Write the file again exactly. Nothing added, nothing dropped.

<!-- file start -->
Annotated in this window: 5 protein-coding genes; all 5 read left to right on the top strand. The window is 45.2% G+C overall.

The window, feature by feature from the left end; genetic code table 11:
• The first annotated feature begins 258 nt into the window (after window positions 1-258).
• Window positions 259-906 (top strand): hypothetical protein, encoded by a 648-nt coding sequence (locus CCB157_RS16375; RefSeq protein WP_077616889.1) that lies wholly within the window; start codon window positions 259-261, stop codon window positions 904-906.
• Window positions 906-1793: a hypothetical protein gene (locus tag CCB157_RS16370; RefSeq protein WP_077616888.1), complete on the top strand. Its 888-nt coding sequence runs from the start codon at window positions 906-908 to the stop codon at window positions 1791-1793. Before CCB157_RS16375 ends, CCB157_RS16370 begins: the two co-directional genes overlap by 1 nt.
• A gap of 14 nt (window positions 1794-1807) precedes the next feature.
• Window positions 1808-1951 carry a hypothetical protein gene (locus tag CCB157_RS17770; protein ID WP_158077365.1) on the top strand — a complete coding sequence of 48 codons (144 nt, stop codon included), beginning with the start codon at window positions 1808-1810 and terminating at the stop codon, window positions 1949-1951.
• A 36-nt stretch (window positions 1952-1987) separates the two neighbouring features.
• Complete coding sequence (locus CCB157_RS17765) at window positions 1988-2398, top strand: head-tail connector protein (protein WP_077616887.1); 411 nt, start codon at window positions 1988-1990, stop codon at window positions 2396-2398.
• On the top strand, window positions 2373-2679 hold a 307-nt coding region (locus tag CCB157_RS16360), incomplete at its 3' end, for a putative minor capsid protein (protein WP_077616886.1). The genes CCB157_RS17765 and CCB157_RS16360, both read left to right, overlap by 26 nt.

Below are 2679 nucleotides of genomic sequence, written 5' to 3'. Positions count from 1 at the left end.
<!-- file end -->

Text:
Annotated in this window: 5 protein-coding genes; all 5 read left to right on the top strand. The window is 45.2% G+C overall.

The window, feature by feature from the left end; genetic code table 11:
• The first annotated feature begins 258 nt into the window (after window positions 1-258).
• Window positions 259-906 (top strand): hypothetical protein, encoded by a 648-nt coding sequence (locus CCB157_RS16375; RefSeq protein WP_077616889.1) that lies wholly within the window; start codon window positions 259-261, stop codon window positions 904-906.
• Window positions 906-1793: a hypothetical protein gene (locus tag CCB157_RS16370; RefSeq protein WP_077616888.1), complete on the top strand. Its 888-nt coding sequence runs from the start codon at window positions 906-908 to the stop codon at window positions 1791-1793. Before CCB157_RS16375 ends, CCB157_RS16370 begins: the two co-directional genes overlap by 1 nt.
• A gap of 14 nt (window positions 1794-1807) precedes the next feature.
• Window positions 1808-1951 carry a hypothetical protein gene (locus tag CCB157_RS17770; protein ID WP_158077365.1) on the top strand — a complete coding sequence of 48 codons (144 nt, stop codon included), beginning with the start codon at window positions 1808-1810 and terminating at the stop codon, window positions 1949-1951.
• A 36-nt stretch (window positions 1952-1987) separates the two neighbouring features.
• Complete coding sequence (locus CCB157_RS17765) at window positions 1988-2398, top strand: head-tail connector protein (protein WP_077616887.1); 411 nt, start codon at window positions 1988-1990, stop codon at window positions 2396-2398.
• On the top strand, window positions 2373-2679 hold a 307-nt coding region (locus tag CCB157_RS16360), incomplete at its 3' end, for a putative minor capsid protein (protein WP_077616886.1). The genes CCB157_RS17765 and CCB157_RS16360, both read left to right, overlap by 26 nt.

Below are 2679 nucleotides of genomic sequence, written 5' to 3'. Positions count from 1 at the left end.